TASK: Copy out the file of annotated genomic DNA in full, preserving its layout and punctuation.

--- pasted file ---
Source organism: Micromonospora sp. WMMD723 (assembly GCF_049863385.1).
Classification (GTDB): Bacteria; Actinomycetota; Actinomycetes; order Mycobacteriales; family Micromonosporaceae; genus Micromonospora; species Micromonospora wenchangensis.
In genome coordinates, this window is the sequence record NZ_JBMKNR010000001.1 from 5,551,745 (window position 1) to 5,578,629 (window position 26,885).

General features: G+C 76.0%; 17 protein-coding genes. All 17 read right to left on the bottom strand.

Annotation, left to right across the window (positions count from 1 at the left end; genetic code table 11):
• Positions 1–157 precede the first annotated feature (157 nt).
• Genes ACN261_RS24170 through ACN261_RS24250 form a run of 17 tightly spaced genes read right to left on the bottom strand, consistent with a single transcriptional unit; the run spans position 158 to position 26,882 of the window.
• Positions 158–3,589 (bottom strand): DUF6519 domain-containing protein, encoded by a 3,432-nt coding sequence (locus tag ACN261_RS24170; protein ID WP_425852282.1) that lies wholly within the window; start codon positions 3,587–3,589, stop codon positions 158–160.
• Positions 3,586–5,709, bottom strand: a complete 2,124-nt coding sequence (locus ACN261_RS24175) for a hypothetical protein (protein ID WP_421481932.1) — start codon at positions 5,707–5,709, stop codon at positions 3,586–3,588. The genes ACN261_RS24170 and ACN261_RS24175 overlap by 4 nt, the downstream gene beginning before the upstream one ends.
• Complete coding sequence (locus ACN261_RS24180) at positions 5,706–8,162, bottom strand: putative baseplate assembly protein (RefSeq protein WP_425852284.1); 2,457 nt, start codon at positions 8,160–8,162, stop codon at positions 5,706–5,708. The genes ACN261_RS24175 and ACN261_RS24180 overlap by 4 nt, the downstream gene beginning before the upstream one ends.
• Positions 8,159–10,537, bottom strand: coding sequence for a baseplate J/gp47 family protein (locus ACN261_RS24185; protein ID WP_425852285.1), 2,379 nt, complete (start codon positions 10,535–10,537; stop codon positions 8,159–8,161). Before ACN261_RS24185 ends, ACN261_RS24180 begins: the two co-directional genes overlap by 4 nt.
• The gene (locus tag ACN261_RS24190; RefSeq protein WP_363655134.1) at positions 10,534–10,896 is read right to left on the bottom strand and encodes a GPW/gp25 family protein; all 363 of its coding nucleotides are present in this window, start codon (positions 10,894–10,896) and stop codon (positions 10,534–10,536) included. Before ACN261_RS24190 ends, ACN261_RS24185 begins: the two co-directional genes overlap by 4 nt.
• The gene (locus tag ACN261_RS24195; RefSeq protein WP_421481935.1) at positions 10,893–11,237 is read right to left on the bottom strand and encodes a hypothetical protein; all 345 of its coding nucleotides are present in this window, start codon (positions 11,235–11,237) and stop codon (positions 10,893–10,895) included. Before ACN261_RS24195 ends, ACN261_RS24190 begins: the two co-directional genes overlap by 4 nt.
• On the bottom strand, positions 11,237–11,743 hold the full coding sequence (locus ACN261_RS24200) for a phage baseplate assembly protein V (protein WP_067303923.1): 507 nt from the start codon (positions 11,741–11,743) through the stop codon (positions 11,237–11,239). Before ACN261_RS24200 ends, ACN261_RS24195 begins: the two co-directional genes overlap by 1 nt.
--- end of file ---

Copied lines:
Source organism: Micromonospora sp. WMMD723 (assembly GCF_049863385.1).
Classification (GTDB): Bacteria; Actinomycetota; Actinomycetes; order Mycobacteriales; family Micromonosporaceae; genus Micromonospora; species Micromonospora wenchangensis.
In genome coordinates, this window is the sequence record NZ_JBMKNR010000001.1 from 5,551,745 (window position 1) to 5,578,629 (window position 26,885).

General features: G+C 76.0%; 17 protein-coding genes. All 17 read right to left on the bottom strand.

Annotation, left to right across the window (positions count from 1 at the left end; genetic code table 11):
• Positions 1–157 precede the first annotated feature (157 nt).
• Genes ACN261_RS24170 through ACN261_RS24250 form a run of 17 tightly spaced genes read right to left on the bottom strand, consistent with a single transcriptional unit; the run spans position 158 to position 26,882 of the window.
• Positions 158–3,589 (bottom strand): DUF6519 domain-containing protein, encoded by a 3,432-nt coding sequence (locus tag ACN261_RS24170; protein ID WP_425852282.1) that lies wholly within the window; start codon positions 3,587–3,589, stop codon positions 158–160.
• Positions 3,586–5,709, bottom strand: a complete 2,124-nt coding sequence (locus ACN261_RS24175) for a hypothetical protein (protein ID WP_421481932.1) — start codon at positions 5,707–5,709, stop codon at positions 3,586–3,588. The genes ACN261_RS24170 and ACN261_RS24175 overlap by 4 nt, the downstream gene beginning before the upstream one ends.
• Complete coding sequence (locus ACN261_RS24180) at positions 5,706–8,162, bottom strand: putative baseplate assembly protein (RefSeq protein WP_425852284.1); 2,457 nt, start codon at positions 8,160–8,162, stop codon at positions 5,706–5,708. The genes ACN261_RS24175 and ACN261_RS24180 overlap by 4 nt, the downstream gene beginning before the upstream one ends.
• Positions 8,159–10,537, bottom strand: coding sequence for a baseplate J/gp47 family protein (locus ACN261_RS24185; protein ID WP_425852285.1), 2,379 nt, complete (start codon positions 10,535–10,537; stop codon positions 8,159–8,161). Before ACN261_RS24185 ends, ACN261_RS24180 begins: the two co-directional genes overlap by 4 nt.
• The gene (locus tag ACN261_RS24190; RefSeq protein WP_363655134.1) at positions 10,534–10,896 is read right to left on the bottom strand and encodes a GPW/gp25 family protein; all 363 of its coding nucleotides are present in this window, start codon (positions 10,894–10,896) and stop codon (positions 10,534–10,536) included. Before ACN261_RS24190 ends, ACN261_RS24185 begins: the two co-directional genes overlap by 4 nt.
• The gene (locus tag ACN261_RS24195; RefSeq protein WP_421481935.1) at positions 10,893–11,237 is read right to left on the bottom strand and encodes a hypothetical protein; all 345 of its coding nucleotides are present in this window, start codon (positions 11,235–11,237) and stop codon (positions 10,893–10,895) included. Before ACN261_RS24195 ends, ACN261_RS24190 begins: the two co-directional genes overlap by 4 nt.
• On the bottom strand, positions 11,237–11,743 hold the full coding sequence (locus ACN261_RS24200) for a phage baseplate assembly protein V (protein WP_067303923.1): 507 nt from the start codon (positions 11,741–11,743) through the stop codon (positions 11,237–11,239). Before ACN261_RS24200 ends, ACN261_RS24195 begins: the two co-directional genes overlap by 1 nt.